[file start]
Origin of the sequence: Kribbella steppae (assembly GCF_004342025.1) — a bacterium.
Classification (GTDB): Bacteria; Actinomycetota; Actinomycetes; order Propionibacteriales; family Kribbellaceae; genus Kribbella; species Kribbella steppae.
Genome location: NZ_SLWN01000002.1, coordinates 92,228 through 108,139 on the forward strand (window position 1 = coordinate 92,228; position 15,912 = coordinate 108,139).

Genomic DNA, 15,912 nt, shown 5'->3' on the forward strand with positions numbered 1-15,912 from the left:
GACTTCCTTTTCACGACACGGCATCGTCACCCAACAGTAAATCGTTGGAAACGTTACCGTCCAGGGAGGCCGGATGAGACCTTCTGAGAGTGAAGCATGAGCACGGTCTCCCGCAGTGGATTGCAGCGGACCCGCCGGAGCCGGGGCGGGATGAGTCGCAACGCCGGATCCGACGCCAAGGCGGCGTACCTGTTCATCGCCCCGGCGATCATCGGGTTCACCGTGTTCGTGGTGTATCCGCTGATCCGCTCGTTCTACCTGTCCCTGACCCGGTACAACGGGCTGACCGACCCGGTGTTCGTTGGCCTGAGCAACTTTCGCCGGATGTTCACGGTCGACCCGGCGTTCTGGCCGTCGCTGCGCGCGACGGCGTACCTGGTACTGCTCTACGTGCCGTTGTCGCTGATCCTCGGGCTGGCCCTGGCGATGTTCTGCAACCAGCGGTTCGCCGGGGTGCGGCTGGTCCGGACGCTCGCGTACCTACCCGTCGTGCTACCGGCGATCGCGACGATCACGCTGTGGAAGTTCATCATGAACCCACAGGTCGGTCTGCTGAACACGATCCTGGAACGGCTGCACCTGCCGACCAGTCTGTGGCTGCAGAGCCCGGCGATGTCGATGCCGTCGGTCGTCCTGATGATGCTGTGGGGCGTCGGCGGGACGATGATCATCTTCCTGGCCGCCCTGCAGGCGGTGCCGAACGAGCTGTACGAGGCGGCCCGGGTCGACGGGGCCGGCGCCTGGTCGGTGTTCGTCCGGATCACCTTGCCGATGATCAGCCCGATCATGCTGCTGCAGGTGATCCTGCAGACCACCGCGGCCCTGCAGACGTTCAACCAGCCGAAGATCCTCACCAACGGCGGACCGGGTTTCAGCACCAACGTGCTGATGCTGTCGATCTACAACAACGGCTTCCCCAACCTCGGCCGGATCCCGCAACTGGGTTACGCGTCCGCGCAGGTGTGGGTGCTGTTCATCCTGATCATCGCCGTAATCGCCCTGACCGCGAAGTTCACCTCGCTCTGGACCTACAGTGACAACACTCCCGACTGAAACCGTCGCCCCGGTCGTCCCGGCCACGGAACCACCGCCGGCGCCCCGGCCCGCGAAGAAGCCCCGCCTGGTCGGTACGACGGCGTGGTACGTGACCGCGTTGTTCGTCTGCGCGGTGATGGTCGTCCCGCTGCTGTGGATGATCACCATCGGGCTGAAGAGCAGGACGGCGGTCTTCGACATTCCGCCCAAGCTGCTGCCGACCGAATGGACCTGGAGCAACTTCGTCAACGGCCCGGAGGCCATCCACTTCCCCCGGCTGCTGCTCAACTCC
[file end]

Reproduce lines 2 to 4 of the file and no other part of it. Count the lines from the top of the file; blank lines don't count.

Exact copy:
Classification (GTDB): Bacteria; Actinomycetota; Actinomycetes; order Propionibacteriales; family Kribbellaceae; genus Kribbella; species Kribbella steppae.
Genome location: NZ_SLWN01000002.1, coordinates 92,228 through 108,139 on the forward strand (window position 1 = coordinate 92,228; position 15,912 = coordinate 108,139).

Genomic DNA, 15,912 nt, shown 5'->3' on the forward strand with positions numbered 1-15,912 from the left: